Getty ImagesMore wholesale halloween غير مجاز مي باشدtumes On:hank greenbergJudge says Spitzer acted with actual malice vs. AIGs ex-CEOHank Greenberg loses appeal over AIGs 2008 bailoutEx-AIG boss wants apology from Schneiderman for fraud suitEx-AIG CEO has private meeting with TrumpIn a shocking end to a nearly 12-year legal battle, insurance industry legend Maurice “Hank” Greenberg on Friday admitted he “initiated, participated in and approved” two sham transactions in 2000 to prop up AIG’s bottom line.
Greenberg’s admission is part swimwear manufacturer China of a settlement of the high-profile fraud suit brought in 2005 by then-Attorney General Eliot Spitzer.
Greenberg, the 91-year-old ex-CEO of AIG, will disgorge wholesale swimwear million in bonuses he received as a result of the fraud.“After over a decade of delays, deflections, and denials by Mr. Greenberg, we are pleased that Mr. Greenberg has finally admitted to his role in these fraudulent transactions and will personally pay million to the State of New York,” current Attorney General Eric Schneiderman said in a statement.
Co-defendant Howard Smith, AIG’s former chief financial officer, also settled the case. He will pay back 0,000 in bonuses.
The terms of the settlement were hammered out on Friday afternoon in Manhattan state court before Justice Charles Ramos.
Greenberg was not barred from ever running a public company — something the suit sought — allowing both sides to claim victory.
“Mr. Greenberg did not admit to any fraud at all,” David Boies, Greenberg’s longtime lawyer, told The Post.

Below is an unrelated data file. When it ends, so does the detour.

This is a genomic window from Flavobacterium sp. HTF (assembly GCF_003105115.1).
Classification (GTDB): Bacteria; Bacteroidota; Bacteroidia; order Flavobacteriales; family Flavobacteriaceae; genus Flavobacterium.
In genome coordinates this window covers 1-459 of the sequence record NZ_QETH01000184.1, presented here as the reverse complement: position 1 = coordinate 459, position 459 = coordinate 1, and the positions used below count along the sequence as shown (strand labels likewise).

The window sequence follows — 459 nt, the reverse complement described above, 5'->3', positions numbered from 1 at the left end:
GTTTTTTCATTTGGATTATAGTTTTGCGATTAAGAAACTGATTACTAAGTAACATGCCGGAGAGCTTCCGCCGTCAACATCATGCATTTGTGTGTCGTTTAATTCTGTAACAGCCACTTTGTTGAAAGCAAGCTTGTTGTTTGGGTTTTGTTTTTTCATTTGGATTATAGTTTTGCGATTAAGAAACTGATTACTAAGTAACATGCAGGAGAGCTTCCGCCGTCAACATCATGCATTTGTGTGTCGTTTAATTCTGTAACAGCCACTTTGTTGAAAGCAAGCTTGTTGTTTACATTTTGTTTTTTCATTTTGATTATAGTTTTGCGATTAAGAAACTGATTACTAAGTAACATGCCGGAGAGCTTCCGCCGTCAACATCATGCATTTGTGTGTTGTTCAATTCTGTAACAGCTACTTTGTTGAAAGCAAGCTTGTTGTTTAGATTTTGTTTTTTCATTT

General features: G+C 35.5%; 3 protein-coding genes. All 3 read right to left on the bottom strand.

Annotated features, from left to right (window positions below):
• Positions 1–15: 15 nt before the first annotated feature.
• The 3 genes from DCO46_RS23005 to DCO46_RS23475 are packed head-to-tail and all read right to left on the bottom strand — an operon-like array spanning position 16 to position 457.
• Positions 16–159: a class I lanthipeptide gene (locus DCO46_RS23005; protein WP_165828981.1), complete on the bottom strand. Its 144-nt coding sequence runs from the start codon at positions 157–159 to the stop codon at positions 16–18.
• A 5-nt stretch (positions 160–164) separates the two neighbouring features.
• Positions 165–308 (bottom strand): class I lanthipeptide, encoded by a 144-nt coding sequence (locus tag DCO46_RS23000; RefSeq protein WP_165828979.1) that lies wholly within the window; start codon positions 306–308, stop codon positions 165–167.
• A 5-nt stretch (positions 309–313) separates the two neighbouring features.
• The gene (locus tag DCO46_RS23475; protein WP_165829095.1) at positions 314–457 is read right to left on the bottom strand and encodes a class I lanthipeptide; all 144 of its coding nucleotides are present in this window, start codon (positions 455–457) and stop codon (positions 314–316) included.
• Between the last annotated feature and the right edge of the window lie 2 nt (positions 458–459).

Greenberg stepped down as CEO of AIG in 2005 after 35 years atop the insurance giant. He currently runs C.V. Starr, a private insurer.
The million penalty is less than the .5 million that Greenberg had earlier offered to settle the suit, Boies said — though the superstar lawyer didn’t disclose other terms of earlier potential deals.
The New York v. Greenberg trial opened last September, but was halted as the two sides tried to hammer out a deal. Lawyers for both Greenberg and Schneiderman have been in mediation for the past month or so.
Greenberg had gotten testy when he was called onto the stand in September and October, needling the prosecutor and refusing to answer questions directly.
At one point, Ramos rebuked the nonagenarian.
“If we don’t want this trial to last a year, we are going to have to get some direct answers,” the judge told Greenberg at one point.
Boies said that he was blindsided Friday afternoon when Schneiderman’s office announced the settlement.
“It is unfortunate that this lawsuit that began with a politically inspired publicity stunt would end with a politically inspired publicity stunt,” Boies said. “That was not a fair release.”
Spitzer’s lawsuit was continued by Andrew Cuomo when he succeeded Spitzer as AG. Schneiderman then carried the legal football — and finally scored with Friday’s settlement.
While Greenberg had given no ground during the trial, he was motivated to settle the charges in order to preserve his legacy and to avoid censure, a source close to the case told The Post.